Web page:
Inquiry design meeting #13: February 7-8, 2016, Winnipeg, Manitoba

The thirteenth meeting to inform the National Inquiry into Missing and Murdered Indigenous Women and Girls was held in Winnipeg, Manitoba on February 7-8, 2016. The pre-inquiry meeting included families and loved ones of missing and murdered Indigenous women and girls, survivors, and representatives who have been involved in supporting family members. Their experiences, views and contributions will be used to help design the inquiry.

A summary of the meeting is provided below. This summary is not a complete account of the discussions; it highlights the key themes that emerged from this engagement meeting. Read a copy of the discussion guide used at this meeting.

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Overview

The engagement meeting was held over two days, with the first day being a preparation day. Elders arrived and prepared the space on February 7, which included a registration and orientation session where families, loved ones and survivors shared the stories of their families and/or their personal stories of experiencing violence. The far-ranging impacts of violence and abuse were discussed, as well as what families and survivors need to support their long-term healing journey.

The second day was dedicated to inviting participants to share how they think the inquiry should be designed, with participants sharing their insights in a circle for the first part of the day and breaking into small groups for the second part of the day. The day opened and closed with traditional ceremonies, including drumming, prayers and singing. Those in attendance acknowledged and honoured the women and girls who were murdered and who are still missing.

The Minister of Indigenous and Northern Affairs heard about the needs and experiences of families and loved ones of missing and murdered Indigenous women and girls, survivors, and others. Participants focused on sharing their perspectives on how best to design the inquiry so that it responds to their needs and experiences.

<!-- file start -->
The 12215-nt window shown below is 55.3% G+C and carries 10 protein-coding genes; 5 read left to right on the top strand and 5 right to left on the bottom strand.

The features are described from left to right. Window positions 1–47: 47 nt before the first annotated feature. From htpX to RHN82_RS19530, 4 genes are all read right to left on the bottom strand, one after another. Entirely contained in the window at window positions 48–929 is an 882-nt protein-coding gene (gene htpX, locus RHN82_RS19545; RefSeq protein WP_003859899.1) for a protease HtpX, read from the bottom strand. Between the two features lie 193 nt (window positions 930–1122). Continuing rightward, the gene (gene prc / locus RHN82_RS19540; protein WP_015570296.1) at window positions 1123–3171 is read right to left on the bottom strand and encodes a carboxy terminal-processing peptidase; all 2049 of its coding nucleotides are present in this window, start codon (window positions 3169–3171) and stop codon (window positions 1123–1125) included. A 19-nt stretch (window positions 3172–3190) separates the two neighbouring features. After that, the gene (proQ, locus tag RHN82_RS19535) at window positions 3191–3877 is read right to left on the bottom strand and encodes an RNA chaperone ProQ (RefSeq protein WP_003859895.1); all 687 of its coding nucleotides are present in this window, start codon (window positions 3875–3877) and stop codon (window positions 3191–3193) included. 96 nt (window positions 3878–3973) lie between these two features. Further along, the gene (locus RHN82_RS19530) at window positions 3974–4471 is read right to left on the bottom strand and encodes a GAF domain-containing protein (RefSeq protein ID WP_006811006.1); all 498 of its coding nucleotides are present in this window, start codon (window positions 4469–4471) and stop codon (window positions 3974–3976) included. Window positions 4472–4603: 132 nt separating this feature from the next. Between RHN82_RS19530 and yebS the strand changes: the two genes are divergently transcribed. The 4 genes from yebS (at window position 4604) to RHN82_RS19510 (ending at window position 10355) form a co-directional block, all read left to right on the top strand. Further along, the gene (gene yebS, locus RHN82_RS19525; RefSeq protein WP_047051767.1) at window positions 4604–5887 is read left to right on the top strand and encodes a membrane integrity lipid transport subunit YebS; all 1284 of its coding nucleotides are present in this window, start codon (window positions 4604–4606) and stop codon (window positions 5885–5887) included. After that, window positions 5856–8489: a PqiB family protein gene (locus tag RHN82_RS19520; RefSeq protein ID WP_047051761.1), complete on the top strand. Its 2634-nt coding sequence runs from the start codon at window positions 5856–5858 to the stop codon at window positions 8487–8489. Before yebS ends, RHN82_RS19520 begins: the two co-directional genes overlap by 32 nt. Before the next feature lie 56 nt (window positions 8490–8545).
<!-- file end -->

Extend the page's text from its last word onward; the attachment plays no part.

Participants in the Winnipeg session stressed the importance of making sure that a families and survivors first approach informs the inquiry, which includes considering the safety and healing needs of families and survivors before, during and after the inquiry takes place. The discussion focused on participants' experiences with various institutions and how they would like to see the inquiry lead to improvements in these areas.

Who attended

Over 180 family members and loved ones of missing and murdered Indigenous women and girls, survivors of violence, and representatives who support families in Manitoba attended the meeting. Participants came from several Indigenous communities, mostly from the province of Manitoba but also from Ontario, Saskatchewan and British Columbia.

Also in attendance was:

Officials from Indigenous and Northern Affairs and Status of Women were also present throughout the day. To ensure the well-being of participants, health support workers (including Indigenous elders) from Health Canada were available at the meetings and over-night to provide additional cultural and emotional support.

Leadership and participation

Participants were asked to consider who should lead and who should take part in the inquiry. Views on leadership included the need to have:

Some participants also suggested that an advisory council of family members, representing each province and territory, be put in place to inform the inquiry and support it to focus on family needs throughout the process.
Others suggested it will be important to ensure the Commissioner(s) have access to support, given the difficult nature of the work they will be doing.
Participants also identified which groups should be invited to take part in the inquiry. They recommended that it include:

Priorities and key issues

Participants identified a broad range of issues the inquiry could address. These issues include:

Participants suggested that change is needed in multiple areas and that the inquiry should lead to recommendations to inform:

Participants emphasized the importance of taking action to address the issue and for the inquiry leading to specific recommendations for actions and improvements. They suggested the recommendations should:

Support and cultural practices

Participants noted that it will be important to honour and respect local traditional practices, protocols and ceremonies in the inquiry process.
They explained that families need support throughout the process and that it will be important to include:

Participants stressed that a families first model will be important in the inquiry. They indicated that to support families the inquiry should:

Additional comments

Participants also discussed a range of other issues that could inform the inquiry or actions taken while the inquiry is taking place to address and prevent violence against Indigenous women and girls.
These include the need to:

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